Great Barrier Reef bleaching outbreak damages two-thirds of site

Record-breaking temperatures driven by global warming have bleached two-thirds of the Great Barrier Reef, scientists say. Aerial surveys show a 900-mile stretch of the Australian reef is badly bleached - which occurs when stressed corals lose algae and turn white. Bleached corals can recover if the temperature drops and algae repopulates, but researchers say global warming threatens to make the problem irreversible. It is feared large swathes of the World Heritage-listed area may not recover from the latest outbreak, which follows a severe instance in 2016 and is the fourth mass bleaching since 1998.

Bleached corals are not necessarily dead corals, but in the severe central region we anticipate high levels of coral loss. It takes at least a decade for a full recovery of even the fastest growing corals, so mass bleaching events 12 months apart offers zero prospect of recovery for reefs that were damaged in 2016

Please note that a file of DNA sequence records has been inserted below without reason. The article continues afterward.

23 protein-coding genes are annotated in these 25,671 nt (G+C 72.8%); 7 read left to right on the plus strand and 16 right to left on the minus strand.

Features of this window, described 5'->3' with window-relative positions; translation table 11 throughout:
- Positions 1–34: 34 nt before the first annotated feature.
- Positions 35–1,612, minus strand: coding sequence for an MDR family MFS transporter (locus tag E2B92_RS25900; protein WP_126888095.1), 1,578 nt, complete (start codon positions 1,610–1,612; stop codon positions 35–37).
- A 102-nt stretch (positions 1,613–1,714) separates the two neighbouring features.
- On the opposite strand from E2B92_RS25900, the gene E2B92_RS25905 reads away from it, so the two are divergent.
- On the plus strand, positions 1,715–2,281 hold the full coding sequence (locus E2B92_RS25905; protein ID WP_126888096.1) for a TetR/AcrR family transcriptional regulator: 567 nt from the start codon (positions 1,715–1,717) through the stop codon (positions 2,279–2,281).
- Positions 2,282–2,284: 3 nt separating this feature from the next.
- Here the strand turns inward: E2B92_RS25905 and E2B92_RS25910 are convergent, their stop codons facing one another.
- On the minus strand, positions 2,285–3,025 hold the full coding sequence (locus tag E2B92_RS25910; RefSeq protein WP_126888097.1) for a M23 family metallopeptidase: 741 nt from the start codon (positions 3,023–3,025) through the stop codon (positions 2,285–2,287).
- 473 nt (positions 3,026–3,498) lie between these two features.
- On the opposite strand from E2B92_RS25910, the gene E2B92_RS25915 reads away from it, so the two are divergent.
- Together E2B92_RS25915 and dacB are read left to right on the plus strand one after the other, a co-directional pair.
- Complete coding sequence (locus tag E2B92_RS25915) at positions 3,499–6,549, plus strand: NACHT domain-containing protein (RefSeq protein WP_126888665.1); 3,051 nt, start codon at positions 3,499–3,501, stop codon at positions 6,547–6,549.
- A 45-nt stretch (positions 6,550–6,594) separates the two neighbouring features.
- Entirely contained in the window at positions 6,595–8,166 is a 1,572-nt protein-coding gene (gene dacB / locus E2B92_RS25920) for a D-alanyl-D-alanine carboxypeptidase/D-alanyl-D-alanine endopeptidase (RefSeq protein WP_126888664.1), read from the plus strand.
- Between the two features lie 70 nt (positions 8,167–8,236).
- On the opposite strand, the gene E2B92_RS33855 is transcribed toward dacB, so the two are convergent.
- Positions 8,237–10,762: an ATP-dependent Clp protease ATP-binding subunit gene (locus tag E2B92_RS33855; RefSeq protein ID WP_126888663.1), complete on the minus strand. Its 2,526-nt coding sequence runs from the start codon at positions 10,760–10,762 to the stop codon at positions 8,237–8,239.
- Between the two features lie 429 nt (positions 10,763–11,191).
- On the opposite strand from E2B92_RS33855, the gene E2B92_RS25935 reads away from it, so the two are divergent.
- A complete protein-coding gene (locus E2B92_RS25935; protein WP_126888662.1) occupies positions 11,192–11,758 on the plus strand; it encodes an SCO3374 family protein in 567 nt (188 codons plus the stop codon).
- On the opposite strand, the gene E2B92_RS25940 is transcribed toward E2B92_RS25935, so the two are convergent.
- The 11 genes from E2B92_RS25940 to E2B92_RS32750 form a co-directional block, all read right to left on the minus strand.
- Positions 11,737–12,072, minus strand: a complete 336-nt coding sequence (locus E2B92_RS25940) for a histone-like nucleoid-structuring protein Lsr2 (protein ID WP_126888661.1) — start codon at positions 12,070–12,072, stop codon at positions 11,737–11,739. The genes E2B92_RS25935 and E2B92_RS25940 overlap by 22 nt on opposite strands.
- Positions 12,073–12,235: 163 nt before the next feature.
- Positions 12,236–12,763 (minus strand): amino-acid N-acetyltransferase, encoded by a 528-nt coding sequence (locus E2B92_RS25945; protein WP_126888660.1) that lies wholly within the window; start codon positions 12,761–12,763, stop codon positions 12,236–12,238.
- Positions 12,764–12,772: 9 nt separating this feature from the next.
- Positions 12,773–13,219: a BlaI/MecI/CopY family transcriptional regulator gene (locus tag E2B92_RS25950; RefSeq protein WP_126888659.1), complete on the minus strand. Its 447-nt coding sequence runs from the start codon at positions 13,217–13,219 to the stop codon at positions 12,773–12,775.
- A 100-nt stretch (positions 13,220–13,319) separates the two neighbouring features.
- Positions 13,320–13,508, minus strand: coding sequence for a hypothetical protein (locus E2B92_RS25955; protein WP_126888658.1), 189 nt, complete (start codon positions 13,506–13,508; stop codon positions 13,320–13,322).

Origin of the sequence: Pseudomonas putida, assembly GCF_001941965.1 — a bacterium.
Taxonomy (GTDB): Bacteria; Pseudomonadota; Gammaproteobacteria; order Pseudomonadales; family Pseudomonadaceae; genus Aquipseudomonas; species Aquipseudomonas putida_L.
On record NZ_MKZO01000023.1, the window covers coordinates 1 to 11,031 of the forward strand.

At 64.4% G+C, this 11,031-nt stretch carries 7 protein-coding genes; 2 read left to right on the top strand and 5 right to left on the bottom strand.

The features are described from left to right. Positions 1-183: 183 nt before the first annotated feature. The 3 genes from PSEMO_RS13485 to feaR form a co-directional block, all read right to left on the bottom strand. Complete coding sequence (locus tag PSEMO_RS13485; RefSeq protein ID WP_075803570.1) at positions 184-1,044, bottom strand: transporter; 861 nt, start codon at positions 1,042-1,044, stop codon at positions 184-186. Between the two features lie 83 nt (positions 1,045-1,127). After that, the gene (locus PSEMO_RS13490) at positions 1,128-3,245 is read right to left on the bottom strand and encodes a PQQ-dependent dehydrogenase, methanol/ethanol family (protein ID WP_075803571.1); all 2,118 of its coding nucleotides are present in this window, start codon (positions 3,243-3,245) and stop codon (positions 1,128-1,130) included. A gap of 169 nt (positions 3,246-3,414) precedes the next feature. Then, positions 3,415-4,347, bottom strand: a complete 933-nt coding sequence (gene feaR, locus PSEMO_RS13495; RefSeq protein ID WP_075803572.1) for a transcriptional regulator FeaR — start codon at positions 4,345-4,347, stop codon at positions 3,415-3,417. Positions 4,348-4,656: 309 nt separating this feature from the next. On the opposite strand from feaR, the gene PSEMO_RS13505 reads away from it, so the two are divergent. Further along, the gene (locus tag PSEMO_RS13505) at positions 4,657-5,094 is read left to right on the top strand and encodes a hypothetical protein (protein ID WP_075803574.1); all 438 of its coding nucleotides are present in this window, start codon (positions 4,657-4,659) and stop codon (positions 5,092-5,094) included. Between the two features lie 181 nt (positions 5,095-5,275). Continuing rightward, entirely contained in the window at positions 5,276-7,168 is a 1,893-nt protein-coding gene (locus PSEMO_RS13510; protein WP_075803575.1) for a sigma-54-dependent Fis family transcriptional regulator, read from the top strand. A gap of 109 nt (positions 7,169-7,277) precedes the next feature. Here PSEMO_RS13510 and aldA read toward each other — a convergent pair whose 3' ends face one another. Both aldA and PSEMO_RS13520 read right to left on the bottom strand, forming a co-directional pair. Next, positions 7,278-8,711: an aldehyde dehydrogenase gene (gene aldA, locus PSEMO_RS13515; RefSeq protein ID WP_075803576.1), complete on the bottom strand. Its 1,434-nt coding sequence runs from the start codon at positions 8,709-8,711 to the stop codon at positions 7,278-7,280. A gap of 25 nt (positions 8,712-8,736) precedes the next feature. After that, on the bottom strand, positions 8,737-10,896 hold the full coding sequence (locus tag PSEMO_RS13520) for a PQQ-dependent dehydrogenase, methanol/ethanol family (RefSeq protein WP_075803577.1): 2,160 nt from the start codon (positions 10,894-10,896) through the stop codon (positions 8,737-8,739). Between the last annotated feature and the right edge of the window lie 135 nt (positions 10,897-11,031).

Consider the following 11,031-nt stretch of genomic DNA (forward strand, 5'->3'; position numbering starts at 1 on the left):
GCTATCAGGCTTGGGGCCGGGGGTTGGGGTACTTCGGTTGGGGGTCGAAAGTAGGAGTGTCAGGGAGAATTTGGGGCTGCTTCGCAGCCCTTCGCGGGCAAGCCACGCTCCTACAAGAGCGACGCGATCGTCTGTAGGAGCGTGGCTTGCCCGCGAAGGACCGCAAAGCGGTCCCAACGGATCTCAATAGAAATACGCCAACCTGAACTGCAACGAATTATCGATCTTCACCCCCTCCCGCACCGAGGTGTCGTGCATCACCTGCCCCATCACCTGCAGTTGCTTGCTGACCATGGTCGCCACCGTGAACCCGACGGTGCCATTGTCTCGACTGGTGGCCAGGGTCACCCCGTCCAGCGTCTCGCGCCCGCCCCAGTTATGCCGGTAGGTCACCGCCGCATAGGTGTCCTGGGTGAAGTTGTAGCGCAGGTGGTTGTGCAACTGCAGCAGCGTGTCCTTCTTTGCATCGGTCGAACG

Dr James Kerry, who led the aerial surveys

In recent years, farm pollution, development and an outbreak of the coral-eating crown-of-thorns starfish has worsened conditions in the Great Barrier Reef. Meanwhile, several reefs around Queensland’s Whitsunday Islands were destroyed or badly damaged by a category four cyclone last month. Authorities which opened a review into the damage have found pulverised coral at popular snorkelling spots. Professor Terry Hughes, director of the institute which carried out the aerial studies, said: “Clearly the reef is struggling with multiple impacts. Without a doubt the most pressing of these is global warming. As temperatures continue to rise the corals will experience more and more of these events.” He added: “Ultimately, we need to cut carbon emissions, and the window to do so is rapidly closing.”